A few years ago I interviewed an eminent baroque conductor. Prickly and professorial, tired after a day of rehearsals, he batted question after question away until we landed on the subject of French baroque opera. No longer disinterested, now he was furious. He’d recently had a conversation with a major UK opera house, who had decided never again to stage anything by Lully, Rameau or Charpentier. Why? ‘It doesn’t sell.’ Since then we’ve had precisely one professional production of this repertoire in this country.
It’s not the first time that English audiences have been suspicious of foreign imports. Back in the 18th century, when the cultural invasion came from Italy, feelings on this subject ran high. ‘[The Italians] are Idolators of Musick,’ wrote one anonymous pamphleteer, ‘an effeminate Nation, not relishing the more masculine Pleasures. Their Drama is little better than a continue’d Song… But in England, where our Passions are more manly, I see no more reason for following ’em in this custom than in their Dress, or romantick way of Intriguing.’
Masculinity, it seems, was everything. Could you even call yourself a man if you took your pleasure from effete, sugary Italian opera rather than the meat-and-two-veg heroic couplets of Dryden or Pope?
Three hundred years later this question may not be voiced out loud, but it’s still there just beneath the surface. What sets Handel’s operas — never more popular or more frequently staged in the UK — apart from those of his neglected French contemporaries? Firstly it’s dance. We’ve learnt to endure, even enjoy, the ‘continued song’ of Italian opera without too much discomfort, but French opéra-ballets, where storytelling comes with pointed toes and arched wrists, are another matter.
And then there’s the question of tone. There’s something slippery, queer about French baroque’s easy transition from decorative vacuity to heartbreak and back again. Rameau in particular dissolves genre; his stories slip seamlessly between courtly comedy and tragedy. Brought up on the unequivocal clarity of Carmen on the one hand and Barber of Seville on the other, this makes us uncomfortable — the same reason that keeps the ambiguous Cosi fan tutte from the popularity of Figaro.
But with lockdown all cultural bets are off. Instead of watching whatever our opera houses can sell, we get to choose from a vast catalogue of digital performances, to eavesdrop on what’s happening in Europe and beyond. And what’s happening is a startling amount of French opera. It’s perfect timing, because — whether we know it or not — we’ve never needed it more.
No one understood ennui quite like Louis XIV and his courtiers, nor sought diversion, distraction, sensation more urgently and more extravagantly. Our domestic cages might not be as elaborately gilded as Versailles, but the effect is the same, as is the need for divertissement that comes dressed in gold shoes and powdered wigs, and liberally sprinkled with cherubs.
If you’re looking for a starting point, look no further than the production that started it all. When William Christie and Jean-Marie Villégier staged Lully’s Atys at Paris’s Opéra-Comique in 1987 they reinvented a tradition, restoring not only a repertoire but a period style that has shaped everything since. So exquisite were the Louis XIV designs that American businessman Ronald P. Stanton, despairing of ever again seeing anything so beautiful, paid for it to be revived in 2011.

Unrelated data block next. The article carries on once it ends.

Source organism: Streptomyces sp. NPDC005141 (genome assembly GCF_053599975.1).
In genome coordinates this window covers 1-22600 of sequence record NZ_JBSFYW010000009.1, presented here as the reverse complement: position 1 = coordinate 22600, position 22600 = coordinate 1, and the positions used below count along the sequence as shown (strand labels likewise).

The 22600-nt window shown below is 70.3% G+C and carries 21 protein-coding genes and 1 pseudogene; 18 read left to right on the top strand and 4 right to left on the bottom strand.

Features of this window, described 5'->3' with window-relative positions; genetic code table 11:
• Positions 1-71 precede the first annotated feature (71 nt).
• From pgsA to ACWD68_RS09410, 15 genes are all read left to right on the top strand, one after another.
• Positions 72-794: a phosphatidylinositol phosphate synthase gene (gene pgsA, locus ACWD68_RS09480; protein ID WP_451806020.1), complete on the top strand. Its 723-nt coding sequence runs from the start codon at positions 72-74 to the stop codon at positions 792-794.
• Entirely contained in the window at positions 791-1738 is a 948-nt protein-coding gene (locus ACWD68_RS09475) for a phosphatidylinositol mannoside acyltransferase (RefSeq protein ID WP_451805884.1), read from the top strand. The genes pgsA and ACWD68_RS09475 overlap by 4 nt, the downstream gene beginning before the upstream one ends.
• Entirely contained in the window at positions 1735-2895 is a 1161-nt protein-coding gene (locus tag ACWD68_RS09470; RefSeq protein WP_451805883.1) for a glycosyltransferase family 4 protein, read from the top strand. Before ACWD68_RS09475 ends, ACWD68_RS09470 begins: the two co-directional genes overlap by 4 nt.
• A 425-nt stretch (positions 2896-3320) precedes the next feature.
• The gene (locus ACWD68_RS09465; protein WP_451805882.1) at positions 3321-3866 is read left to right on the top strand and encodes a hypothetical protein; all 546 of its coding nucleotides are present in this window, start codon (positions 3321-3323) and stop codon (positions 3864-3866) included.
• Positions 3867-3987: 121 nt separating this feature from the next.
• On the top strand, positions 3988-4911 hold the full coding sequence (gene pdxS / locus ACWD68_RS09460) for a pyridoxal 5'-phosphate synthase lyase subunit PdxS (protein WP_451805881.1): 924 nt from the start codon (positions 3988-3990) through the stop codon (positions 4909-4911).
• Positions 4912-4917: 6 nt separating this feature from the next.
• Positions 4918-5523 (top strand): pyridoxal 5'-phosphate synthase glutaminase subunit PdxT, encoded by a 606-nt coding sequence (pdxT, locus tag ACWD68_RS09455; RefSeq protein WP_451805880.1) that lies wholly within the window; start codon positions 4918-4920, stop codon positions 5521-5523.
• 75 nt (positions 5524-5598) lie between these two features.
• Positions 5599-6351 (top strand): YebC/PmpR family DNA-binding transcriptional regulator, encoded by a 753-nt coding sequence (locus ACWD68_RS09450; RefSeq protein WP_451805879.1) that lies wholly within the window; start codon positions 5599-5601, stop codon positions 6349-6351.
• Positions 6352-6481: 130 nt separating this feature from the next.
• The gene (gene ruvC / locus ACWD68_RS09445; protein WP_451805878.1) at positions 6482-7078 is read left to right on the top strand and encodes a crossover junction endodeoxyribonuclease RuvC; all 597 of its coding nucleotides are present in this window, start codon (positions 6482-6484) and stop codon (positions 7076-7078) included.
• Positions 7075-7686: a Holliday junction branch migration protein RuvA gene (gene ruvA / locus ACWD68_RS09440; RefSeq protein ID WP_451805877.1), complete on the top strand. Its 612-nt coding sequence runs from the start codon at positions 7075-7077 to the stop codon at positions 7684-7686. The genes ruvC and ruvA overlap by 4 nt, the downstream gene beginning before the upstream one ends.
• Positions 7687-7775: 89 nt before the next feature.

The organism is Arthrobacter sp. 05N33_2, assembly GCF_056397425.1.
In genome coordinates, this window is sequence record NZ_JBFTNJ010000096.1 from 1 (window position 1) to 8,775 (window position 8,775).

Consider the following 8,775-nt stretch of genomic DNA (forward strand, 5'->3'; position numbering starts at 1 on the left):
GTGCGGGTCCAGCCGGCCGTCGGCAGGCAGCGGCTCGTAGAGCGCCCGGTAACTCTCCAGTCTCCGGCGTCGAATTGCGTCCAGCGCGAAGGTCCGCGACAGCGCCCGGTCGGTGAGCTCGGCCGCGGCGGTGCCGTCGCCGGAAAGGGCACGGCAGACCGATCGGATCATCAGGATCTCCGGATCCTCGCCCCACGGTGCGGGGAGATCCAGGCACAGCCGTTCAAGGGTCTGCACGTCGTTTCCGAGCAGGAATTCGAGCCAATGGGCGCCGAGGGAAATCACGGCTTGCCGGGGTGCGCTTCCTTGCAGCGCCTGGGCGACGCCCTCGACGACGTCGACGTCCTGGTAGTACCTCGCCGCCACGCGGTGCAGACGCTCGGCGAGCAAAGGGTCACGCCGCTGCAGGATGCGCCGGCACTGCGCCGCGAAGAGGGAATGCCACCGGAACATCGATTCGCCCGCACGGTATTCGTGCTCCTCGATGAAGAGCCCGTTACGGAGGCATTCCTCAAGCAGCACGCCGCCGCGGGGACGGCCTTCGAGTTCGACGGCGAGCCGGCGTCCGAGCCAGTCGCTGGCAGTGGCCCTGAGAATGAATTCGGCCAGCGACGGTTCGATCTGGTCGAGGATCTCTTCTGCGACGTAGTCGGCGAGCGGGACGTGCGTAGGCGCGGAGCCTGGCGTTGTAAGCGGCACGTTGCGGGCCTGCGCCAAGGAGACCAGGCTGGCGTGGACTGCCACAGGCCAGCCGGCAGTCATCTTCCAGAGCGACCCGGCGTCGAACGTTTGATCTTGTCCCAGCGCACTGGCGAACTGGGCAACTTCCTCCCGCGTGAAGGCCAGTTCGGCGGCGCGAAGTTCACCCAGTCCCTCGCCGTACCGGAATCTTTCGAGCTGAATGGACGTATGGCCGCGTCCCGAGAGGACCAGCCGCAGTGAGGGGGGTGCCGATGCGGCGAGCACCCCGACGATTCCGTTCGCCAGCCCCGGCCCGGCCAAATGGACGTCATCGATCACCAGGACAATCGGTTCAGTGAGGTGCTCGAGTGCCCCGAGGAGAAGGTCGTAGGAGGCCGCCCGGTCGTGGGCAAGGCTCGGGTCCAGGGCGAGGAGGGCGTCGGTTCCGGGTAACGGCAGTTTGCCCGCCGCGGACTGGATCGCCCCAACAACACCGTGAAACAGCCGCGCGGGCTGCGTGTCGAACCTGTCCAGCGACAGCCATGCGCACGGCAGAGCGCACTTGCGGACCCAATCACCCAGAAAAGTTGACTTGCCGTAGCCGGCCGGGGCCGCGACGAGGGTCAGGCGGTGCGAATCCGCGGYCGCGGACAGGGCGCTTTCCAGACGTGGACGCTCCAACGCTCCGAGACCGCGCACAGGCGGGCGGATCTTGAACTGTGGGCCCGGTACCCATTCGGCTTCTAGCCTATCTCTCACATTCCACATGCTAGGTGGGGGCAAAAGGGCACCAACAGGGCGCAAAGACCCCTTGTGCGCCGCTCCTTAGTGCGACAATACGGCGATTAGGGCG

That revival was filmed, and what a delectable treat it is — unabashedly authentic in choreography and costumes, with a Pirandello-style twist to its Prologue that keeps it palatable to modern eyes. Stéphanie d’Oustrac blazes as vengeful goddess Cybèle, hopelessly in love with Bernard Richter’s boyish Atys, while Christie’s pit conjures colour after colour from chameleon woodwind and strings.
But if Atys is the opening gambit, then Michel Fau’s Dardanus for Bordeaux is the tongue-in-cheek comeback. Carefully exaggerated, his 2015 production of Rameau’s tragédie en musique pairs storybook visuals, flattened into gorgeous two-dimensional fantasy, with the occasional playful anachronism. Toile-de-Jouy shepherdesses jostle with diaphanous nymphs, goddesses descend on painted clouds, but it’s all done with a theatrical smirk. Fau has his cake, and lets us eat it too.
Completing the cycle, miles from Villégier’s perfect period world, is the ragged modernity of Sidi Larbi Cherkaoui’s Les Indes Galantes. Originally staged in Munich in 2016, this production creates Rameau’s sequence of exotic landscapes out of a school gymnasium, a few blankets and boxes. Unusually coherent, Cherkaoui’s staging sees characters return across all four episodes, creating a topical backdrop of conflict, war and displacement against which Rameau’s sequence of lovers make their unlikely connections.
If that sounds too earnest, it doesn’t feel that way at all thanks to the fluidity and beauty of its gestures. Whirling blankets become fluttering butterflies; a man with a mop stretches, slumps and falls into an intimate pas-de-deux; a huddled church congregation are transformed into a crumbling mountain. Without a single special effect or a glisten of gilding Cherkaoui finds the same breath-catching wonder Louis XIV and his courtiers were chasing. Who wouldn’t want to buy a piece of that?
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